Friday, April 1, 2016

Kitchen renovation before and after!

As we have all heard some swans start out as ugly ducklings.  A recent project I completed fits this fable very well! The house had it all; location, the right size, the right price (well almost), and loads of charm. It also was out-dated, worn and dirty, and kind of ugly.  This is where architects step in!
It always starts with a plan!? We decided right away to work within the tight existing kitchen footprint. This room is only about 8'-0" square but it is right in the heart of the city where space is at a premium.  The existing layout just didn't work though. The appliances were in the wrong locations and were over scaled for the space.  Why have an enormous suburban refrigerator with a mini, apartment sized stove in a house which can't sleep more than 1 or 2 people?
Before the awful fluorescent lighting only helped to show the kitchen at its worst. The oversized refrigerator barely fit within the dated cabinetry.
Realtors tried to 'spiff' up the kitchen with ugly tile, dirty looking stone countertops, and the cheapest non-performing appliances available but it may have only made the kitchen worse.
The kitchen was not up to code with a non-working fan instead of modern rangehood exhaust. The fan may have been ok years ago but with 11'-0" ceilings it was too far away to exhaust the stove while cooking.
We found a plan that worked. The appliances needed to blend into the very traditional Georgetown townhouse but offer the most modern of conveniences.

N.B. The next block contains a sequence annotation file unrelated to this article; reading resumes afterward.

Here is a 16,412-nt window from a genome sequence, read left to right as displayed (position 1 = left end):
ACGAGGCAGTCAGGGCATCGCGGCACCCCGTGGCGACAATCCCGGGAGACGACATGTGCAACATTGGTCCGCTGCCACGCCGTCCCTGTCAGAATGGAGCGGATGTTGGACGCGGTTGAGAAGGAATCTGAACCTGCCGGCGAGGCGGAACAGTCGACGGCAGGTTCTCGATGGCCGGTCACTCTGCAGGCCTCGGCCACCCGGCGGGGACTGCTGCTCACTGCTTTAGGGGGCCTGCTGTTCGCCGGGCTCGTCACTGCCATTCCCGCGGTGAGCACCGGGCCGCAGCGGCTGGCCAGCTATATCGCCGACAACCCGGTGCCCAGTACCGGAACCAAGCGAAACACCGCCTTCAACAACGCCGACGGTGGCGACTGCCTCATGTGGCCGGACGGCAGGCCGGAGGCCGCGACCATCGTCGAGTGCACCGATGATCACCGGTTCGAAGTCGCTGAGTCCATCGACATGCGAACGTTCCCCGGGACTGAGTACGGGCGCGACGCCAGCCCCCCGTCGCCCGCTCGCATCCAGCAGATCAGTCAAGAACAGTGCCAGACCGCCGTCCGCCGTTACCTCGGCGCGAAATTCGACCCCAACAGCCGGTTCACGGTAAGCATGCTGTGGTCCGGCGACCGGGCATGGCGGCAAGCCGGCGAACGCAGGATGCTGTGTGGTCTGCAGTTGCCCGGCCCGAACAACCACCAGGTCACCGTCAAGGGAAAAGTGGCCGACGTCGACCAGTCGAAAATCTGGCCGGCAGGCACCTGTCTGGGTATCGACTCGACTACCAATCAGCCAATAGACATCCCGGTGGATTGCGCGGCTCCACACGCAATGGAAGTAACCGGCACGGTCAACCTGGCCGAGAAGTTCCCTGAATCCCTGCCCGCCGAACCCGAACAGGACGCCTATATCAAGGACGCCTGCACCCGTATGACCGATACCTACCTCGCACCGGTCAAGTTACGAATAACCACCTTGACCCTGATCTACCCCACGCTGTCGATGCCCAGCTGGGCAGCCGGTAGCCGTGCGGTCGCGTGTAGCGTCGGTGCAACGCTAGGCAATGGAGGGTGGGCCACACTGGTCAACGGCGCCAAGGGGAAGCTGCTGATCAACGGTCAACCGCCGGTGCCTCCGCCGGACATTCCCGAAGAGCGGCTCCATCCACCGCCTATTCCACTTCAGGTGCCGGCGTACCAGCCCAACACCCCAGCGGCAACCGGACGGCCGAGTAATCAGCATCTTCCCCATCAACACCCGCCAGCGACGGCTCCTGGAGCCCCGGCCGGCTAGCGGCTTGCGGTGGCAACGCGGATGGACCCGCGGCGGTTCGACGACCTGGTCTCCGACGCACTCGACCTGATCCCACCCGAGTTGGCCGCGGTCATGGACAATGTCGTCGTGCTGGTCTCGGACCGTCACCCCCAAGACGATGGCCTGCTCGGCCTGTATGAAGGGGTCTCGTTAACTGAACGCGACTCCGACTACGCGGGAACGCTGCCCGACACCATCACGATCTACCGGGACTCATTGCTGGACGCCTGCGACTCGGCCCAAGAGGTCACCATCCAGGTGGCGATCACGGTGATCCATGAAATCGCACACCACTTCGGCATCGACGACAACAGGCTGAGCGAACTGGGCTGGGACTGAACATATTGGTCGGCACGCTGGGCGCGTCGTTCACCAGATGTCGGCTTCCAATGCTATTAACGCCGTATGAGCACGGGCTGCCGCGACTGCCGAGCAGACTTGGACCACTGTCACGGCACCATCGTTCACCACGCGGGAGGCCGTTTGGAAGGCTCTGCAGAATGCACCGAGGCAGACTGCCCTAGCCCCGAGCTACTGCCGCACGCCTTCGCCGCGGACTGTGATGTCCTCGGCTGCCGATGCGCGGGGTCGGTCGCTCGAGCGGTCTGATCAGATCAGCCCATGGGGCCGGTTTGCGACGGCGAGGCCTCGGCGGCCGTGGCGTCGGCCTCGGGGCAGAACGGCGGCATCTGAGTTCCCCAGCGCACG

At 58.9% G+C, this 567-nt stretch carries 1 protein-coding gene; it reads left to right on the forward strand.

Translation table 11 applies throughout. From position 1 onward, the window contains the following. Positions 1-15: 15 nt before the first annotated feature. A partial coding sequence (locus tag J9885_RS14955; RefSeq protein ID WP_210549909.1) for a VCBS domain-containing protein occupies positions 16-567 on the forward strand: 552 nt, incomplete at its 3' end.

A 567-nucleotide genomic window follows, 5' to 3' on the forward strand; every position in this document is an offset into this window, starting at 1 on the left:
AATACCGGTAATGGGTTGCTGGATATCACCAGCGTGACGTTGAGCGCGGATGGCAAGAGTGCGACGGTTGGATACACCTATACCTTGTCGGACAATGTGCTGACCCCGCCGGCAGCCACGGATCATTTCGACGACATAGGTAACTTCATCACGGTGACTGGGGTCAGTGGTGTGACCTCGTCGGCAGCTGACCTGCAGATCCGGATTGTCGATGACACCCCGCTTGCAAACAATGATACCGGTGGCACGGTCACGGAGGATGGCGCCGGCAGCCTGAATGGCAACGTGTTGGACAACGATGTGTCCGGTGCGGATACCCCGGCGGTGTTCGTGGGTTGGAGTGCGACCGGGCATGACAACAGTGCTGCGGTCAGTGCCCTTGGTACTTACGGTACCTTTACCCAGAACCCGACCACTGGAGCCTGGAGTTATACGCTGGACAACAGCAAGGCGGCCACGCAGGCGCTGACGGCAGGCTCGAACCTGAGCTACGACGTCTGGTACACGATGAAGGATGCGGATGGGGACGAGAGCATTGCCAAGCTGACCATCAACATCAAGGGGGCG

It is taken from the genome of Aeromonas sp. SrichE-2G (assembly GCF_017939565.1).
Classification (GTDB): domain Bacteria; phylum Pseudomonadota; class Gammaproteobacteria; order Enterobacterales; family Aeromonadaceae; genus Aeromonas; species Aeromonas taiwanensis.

The existing space was completely gutted in order to move plumbing and gas lines as well as insulate the walls. A fresh start!
Look at the mess that the gut job left behind right down to the studs! Who said it took a lot of work to look beautiful? Well they were right!
The door was replaced with an insulated glass door which lets in more natural light but doesn't let in the cold breezes. The insulated walls too keep the space cool in summer and warm in winter.
 A gas range from Thermador was chosen after careful research and is flanked by cabinetry with furniture detailing.  An antique rug softens the room on top of Waterworks stone tile. Warm colored LED under-cabinet lighting helps to brighten the space along with an antique lantern found at my favorite source, Artisan lighting.
 As the space was small but unusually tall we took advantage of the available space by designing custom cabinetry in order to capture every square inch for storage! Had we chosen stock cabinetry the sizes would have been much smaller with lots of wasted filler strips.  My rule is always cabinets up to the ceiling! Who wants that dusty 'shelf' on top of cabinetry? ick
Handmade subway tile was selected for its' organic texture and walnut countertops give the new kitchen a butler's pantry feel.
The sink wall is very visible from the dining room so appliances were hidden behind paneling and the cabinets have glass fronts to display china and glassware.
The un-lacquered brass Waterworks fixtures match the hardware throughout the house and a pocket door enables the messy kitchen to be closed off from the dining room or keep cooking smells isolated. Bacon might taste good but it can really smoke out the house!

 Cabinet hardware is so important as it becomes the jewelry of the job.
I always find taking a great house and making it better through smart renovations can be so rewarding. I'm very proud of this job and hope you've enjoyed the tour through the renovation process!